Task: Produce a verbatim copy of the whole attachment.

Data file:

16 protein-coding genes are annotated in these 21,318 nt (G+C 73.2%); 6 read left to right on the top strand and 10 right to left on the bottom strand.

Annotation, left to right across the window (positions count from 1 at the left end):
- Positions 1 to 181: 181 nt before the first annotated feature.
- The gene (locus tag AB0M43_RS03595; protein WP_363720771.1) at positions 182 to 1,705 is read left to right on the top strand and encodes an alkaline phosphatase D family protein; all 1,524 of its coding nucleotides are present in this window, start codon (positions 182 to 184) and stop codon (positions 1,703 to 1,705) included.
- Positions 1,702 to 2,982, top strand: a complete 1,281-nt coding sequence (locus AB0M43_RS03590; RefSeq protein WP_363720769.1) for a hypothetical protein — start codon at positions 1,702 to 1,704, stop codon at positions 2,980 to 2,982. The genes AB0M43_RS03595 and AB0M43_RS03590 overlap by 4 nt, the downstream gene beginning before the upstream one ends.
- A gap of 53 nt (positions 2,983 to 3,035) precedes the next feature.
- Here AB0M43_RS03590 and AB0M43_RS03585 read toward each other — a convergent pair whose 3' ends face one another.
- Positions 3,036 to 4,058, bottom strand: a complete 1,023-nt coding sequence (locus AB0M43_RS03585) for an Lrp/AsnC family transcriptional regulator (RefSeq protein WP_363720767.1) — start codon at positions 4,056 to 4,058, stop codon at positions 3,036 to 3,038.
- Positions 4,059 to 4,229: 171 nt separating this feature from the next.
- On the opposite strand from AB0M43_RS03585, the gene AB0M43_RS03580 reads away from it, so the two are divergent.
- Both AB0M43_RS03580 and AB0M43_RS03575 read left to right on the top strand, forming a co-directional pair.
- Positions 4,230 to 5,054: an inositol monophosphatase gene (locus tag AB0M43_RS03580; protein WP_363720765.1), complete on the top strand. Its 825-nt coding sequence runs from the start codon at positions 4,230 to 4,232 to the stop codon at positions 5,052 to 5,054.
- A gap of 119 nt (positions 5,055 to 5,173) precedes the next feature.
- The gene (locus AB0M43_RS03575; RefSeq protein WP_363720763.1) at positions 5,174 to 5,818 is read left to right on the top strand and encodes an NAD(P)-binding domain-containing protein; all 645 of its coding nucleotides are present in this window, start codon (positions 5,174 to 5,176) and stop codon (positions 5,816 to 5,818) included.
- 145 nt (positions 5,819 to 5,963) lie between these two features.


16 protein-coding genes are annotated in these 21,318 nt (G+C 73.2%); 6 read left to right on the top strand and 10 right to left on the bottom strand.

Annotation, left to right across the window (positions count from 1 at the left end):
- Positions 1 to 181: 181 nt before the first annotated feature.
- The gene (locus tag AB0M43_RS03595; protein WP_363720771.1) at positions 182 to 1,705 is read left to right on the top strand and encodes an alkaline phosphatase D family protein; all 1,524 of its coding nucleotides are present in this window, start codon (positions 182 to 184) and stop codon (positions 1,703 to 1,705) included.
- Positions 1,702 to 2,982, top strand: a complete 1,281-nt coding sequence (locus AB0M43_RS03590; RefSeq protein WP_363720769.1) for a hypothetical protein — start codon at positions 1,702 to 1,704, stop codon at positions 2,980 to 2,982. The genes AB0M43_RS03595 and AB0M43_RS03590 overlap by 4 nt, the downstream gene beginning before the upstream one ends.
- A gap of 53 nt (positions 2,983 to 3,035) precedes the next feature.
- Here AB0M43_RS03590 and AB0M43_RS03585 read toward each other — a convergent pair whose 3' ends face one another.
- Positions 3,036 to 4,058, bottom strand: a complete 1,023-nt coding sequence (locus AB0M43_RS03585) for an Lrp/AsnC family transcriptional regulator (RefSeq protein WP_363720767.1) — start codon at positions 4,056 to 4,058, stop codon at positions 3,036 to 3,038.
- Positions 4,059 to 4,229: 171 nt separating this feature from the next.
- On the opposite strand from AB0M43_RS03585, the gene AB0M43_RS03580 reads away from it, so the two are divergent.
- Both AB0M43_RS03580 and AB0M43_RS03575 read left to right on the top strand, forming a co-directional pair.
- Positions 4,230 to 5,054: an inositol monophosphatase gene (locus tag AB0M43_RS03580; protein WP_363720765.1), complete on the top strand. Its 825-nt coding sequence runs from the start codon at positions 4,230 to 4,232 to the stop codon at positions 5,052 to 5,054.
- A gap of 119 nt (positions 5,055 to 5,173) precedes the next feature.
- The gene (locus AB0M43_RS03575; RefSeq protein WP_363720763.1) at positions 5,174 to 5,818 is read left to right on the top strand and encodes an NAD(P)-binding domain-containing protein; all 645 of its coding nucleotides are present in this window, start codon (positions 5,174 to 5,176) and stop codon (positions 5,816 to 5,818) included.
- 145 nt (positions 5,819 to 5,963) lie between these two features.